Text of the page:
Before the start of the season, Tony Bennett wasn’t afraid to call this a “rebuilding” or “resetting” year for Virginia men’s basketball. The coach had his least experienced roster in years, so practices had to be run more slowly and upperclassmen had to take on some teaching duties when it came time to work on the pack-line defense.
Bennett’s belief was always that this younger Cavaliers team would come together; he just didn’t know when.
As No. 9 Virginia prepares to face Virginia Tech (16-5, 5-4 ACC) in Charlottesville on Wednesday, it seems the team has jelled. The Cavaliers emerged from a brutal five-game stretch that featured four road games, including consecutive contests against ranked teams, with four wins and a return to the top 10 of the Associated Press rankings.
In that same stretch, Virginia (16-4, 6-2 ACC) has moved back into the upper echelon of the ACC. The Cavaliers shot 50.4 percent from the field over the past five games to get to the top of the ACC in field goal percentage (49.6) and remain No. 1 in the nation in scoring defense (53.7 points per game). They trail only No. 12 North Carolina (19-4, 7-2) in the ACC standings.
“We’ve played some good stretches of basketball, certainly in the last four out of five games,” Bennett said.
But the real progress has come with the emergence of Virginia’s younger players. Redshirt sophomore center Jack Salt and freshman guard Ty Jerome helped propel the Cavaliers to their four wins and made significant contributions in a last-second loss at then-No. 1 Villanova on Sunday.
Salt held Georgia Tech’s leading scorer Ben Lammers to a season-low seven points and seven rebounds in the first of three consecutive games in which he logged at least 20 minutes, a career first for the Cavaliers’ foul-prone big man. Salt’s defense also played a large part in holding Villanova to 18.2 percent shooting in the first half Sunday.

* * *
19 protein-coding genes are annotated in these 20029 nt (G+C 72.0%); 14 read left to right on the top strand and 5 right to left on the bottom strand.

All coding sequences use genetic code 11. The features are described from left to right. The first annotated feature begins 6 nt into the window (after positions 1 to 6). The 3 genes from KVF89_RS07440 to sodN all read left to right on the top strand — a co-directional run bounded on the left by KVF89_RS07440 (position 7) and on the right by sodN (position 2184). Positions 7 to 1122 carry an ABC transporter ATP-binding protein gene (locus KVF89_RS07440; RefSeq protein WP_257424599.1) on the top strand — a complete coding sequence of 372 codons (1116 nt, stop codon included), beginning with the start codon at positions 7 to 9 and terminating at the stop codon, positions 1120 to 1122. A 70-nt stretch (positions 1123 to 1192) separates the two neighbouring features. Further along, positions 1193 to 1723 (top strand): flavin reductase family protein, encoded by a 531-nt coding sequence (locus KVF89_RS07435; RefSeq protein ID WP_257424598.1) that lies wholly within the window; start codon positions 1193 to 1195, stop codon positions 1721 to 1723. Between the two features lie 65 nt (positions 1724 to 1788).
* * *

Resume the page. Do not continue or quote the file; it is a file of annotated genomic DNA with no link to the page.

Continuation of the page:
Jerome, meanwhile, found his stride on offense and has looked every bit a capable backup to senior point guard London Perrantes. The freshman led Virginia with a career-high 15 points against the Wildcats, including three three-pointers, the game after he scored eight in a win at then-No. 14 Notre Dame.
“I just like when young guys come in and are aggressive, that’s the most exciting thing,” junior forward Isaiah Wilkins said after the Notre Dame win. “I was telling Ty in there that when we were here two years ago, [Marial Shayok, who was then a freshman] got going. It’s just about being aggressive and taking your shots. He’s proven he can do it in practice.”
“We knew he could score,” Perrantes added. “I don’t know if they knew that, but they know it now.”
Bennett, for his part, is most pleased about defensive improvement from the younger players. That the Cavaliers were able to hold Wooden Award candidate Josh Hart to 12 points Sunday and limit star shooter Kris Jenkins to eight was significant.
“I think they’re getting better. We’ve had stretches where [defense] hasn’t been the best, and I use that saying, you’ve heard it before — the defense never rests,” Bennett said. “We always talk about the good defensive teams, they anticipate well, they read things, and that comes from experience. . . . At times we moved the needle a little bit, but you just keep knocking on the door in terms of improvement defensively. Daily.”
Of course, it helps that Salt and Jerome’s breakouts were buttressed by solid veteran performances. Just as the young guns have gotten up to speed, Perrantes has grown into the aggressive scorer Virginia was missing at the start of the season. The senior had a team-high 25 points at Clemson on Jan. 14 and 22 against Notre Dame 10 days later. He averages a team-high 11.9 points per game.
The point guard has also gotten more comfortable attacking the lane rather than pacing the perimeter looking for three-pointers — though he hasn’t lost that muscle either. At Notre Dame he connected on 5 of 8 attempts from beyond the arc.
“Obviously, we took some steps,” Perrantes said Sunday. “We’ve had some good defense, made some tough shots. Just got to go back, watch tape and keep building.”